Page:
Desert Shield and Desert Storm

Just fifteen days after Iraq invaded Kuwait, two U-2s arrived at King Fahad Royal Saudi Air Base (RSAB).

One aircraft, 80-1070, was equipped with Senior Span – a system for uplinking data from the Siglnt collection systems to satellites, which then relayed the data across the globe. The other aircraft was equipped with SYERS –

Above and below The dorsal mounted pod houses a small dish antenna, enabling data to be transmitted to virtually any spot on earth, thanks to satellite relay. During the recent Balkan Wars, this development, known as Senior Span, integrated with Senior Glass (a combination of Senior Spear and Senior Ruby) enabled effective use to be made of all communications intelli­gence to a hitherto unattainable level. (Lockheed Martin)

Desert Shield and Desert Storm

the Senior Year Electro-optical Relay System. This system, developed by Itek, utilises a long focal length camera of 110 inches, with Cassegrain or folding optics technology, to focus an image on a 10,240 clement, Charged Couple Device (CCD). This digitised image, like ASARS, is then downloaded, in near-real time, to a ground station. On 19 August, both aircraft conducted their first operational missions near the Kuwait border. Four days later, two TR-ls arrived at King Fahad RSAB, from RAF Alconbury and on 29 August the first ASARS mission was flown. The new operating location at King Fahad was initially known as Location CH (Camel Hump), this was later redesignated 1704th Reconnaissance Squadron (Provisional) and was a component part of the 1700th Strategic Wing (Provisional). Ground stations for SYERS – codenamed Senior Blade, and for ASARS – know’n as TADMS – TR-1 ASARS Data Manipulation System, were located in a compound of the US Training Mission at Riyadh, where they were joined by stations to support RC-135 Rivet Joint Elint aircraft and J-STARS.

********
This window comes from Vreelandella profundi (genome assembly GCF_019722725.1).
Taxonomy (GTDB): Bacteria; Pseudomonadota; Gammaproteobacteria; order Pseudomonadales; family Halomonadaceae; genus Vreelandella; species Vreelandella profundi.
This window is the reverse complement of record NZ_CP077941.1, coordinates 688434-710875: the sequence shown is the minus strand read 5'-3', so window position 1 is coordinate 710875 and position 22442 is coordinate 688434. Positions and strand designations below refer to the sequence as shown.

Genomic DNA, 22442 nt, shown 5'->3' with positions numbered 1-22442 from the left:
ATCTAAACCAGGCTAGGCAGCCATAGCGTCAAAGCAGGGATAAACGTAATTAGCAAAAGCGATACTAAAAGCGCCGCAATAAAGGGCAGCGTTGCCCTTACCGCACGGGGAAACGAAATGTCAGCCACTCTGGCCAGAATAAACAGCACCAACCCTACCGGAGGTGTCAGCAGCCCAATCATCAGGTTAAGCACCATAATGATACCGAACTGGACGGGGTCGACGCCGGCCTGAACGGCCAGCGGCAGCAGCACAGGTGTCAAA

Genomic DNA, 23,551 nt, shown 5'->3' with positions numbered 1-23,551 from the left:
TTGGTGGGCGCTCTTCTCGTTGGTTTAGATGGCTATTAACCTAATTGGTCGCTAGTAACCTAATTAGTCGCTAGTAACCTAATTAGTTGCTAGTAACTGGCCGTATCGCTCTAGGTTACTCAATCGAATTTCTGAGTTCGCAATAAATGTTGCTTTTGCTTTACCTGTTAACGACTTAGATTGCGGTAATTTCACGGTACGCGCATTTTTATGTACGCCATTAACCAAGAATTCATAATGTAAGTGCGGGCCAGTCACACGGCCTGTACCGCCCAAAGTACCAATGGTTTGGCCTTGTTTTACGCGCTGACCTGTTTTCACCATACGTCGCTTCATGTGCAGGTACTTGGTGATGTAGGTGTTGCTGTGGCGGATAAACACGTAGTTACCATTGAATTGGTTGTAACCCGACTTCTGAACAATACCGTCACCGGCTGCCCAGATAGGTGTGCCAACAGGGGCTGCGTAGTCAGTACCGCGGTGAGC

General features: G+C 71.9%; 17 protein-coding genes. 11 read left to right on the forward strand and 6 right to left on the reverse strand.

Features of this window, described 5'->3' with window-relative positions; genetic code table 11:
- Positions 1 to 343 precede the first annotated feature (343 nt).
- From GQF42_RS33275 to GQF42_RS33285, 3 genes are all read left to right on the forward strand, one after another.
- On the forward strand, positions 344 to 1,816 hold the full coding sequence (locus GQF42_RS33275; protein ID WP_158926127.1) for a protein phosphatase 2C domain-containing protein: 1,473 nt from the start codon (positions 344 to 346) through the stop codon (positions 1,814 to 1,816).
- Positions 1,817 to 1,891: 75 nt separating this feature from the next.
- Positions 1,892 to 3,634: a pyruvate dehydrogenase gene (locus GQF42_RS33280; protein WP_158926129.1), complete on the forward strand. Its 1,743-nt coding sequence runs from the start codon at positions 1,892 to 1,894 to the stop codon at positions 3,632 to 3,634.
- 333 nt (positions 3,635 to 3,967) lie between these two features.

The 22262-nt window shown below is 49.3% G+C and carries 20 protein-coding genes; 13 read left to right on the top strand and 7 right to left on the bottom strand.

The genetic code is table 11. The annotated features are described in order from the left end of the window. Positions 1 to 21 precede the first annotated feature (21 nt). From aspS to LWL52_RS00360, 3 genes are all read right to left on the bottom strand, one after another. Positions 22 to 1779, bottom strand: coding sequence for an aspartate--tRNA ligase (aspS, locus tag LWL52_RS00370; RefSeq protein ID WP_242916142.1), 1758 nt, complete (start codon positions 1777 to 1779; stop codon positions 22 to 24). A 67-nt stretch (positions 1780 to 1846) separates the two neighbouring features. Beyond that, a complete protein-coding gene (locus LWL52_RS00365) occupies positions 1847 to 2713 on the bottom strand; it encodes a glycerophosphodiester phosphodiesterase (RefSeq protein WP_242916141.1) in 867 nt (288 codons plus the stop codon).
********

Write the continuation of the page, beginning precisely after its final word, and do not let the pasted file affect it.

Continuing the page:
A fifth U-2R (another SYERS equipped aircraft) arrived

on 11 October, having been despatched from Osan AFB, South Korea.

From mid September, Iraq began launching MiG-25s in response to the U-2 border flights and henceforth they were provided with an F-15 MiG-Сар. The high level of systems integration derived from SYERS and ASARS ensured that within 10 minutes of a target being imaged by either system, its co-ordinate were available to the Theatre Air Control Centre. Indeed the system worked so well that when coalition attacks began, the nine U-2s (which soon became twelve) were virtually high altitude Forward Air Control (FAC) platforms detecting the posi­tions of SA-2, SA-3 and AAA sites as well as ‘Scud’ missiles.

When the ground war began on 24 February, a TR-1 provided an hour-by-hour image ‘commentary’ of precise Iraqi front-line armour and troop movements, thereby contributing directly to the speed of the coalition advance. In all, the 1704th RS flew 260 missions, totalling over

2,0 hours. It was calculated that they had provided 50 per cent of all imagery intelligence and a staggering 90 per cent of the Army’s targeting requirement.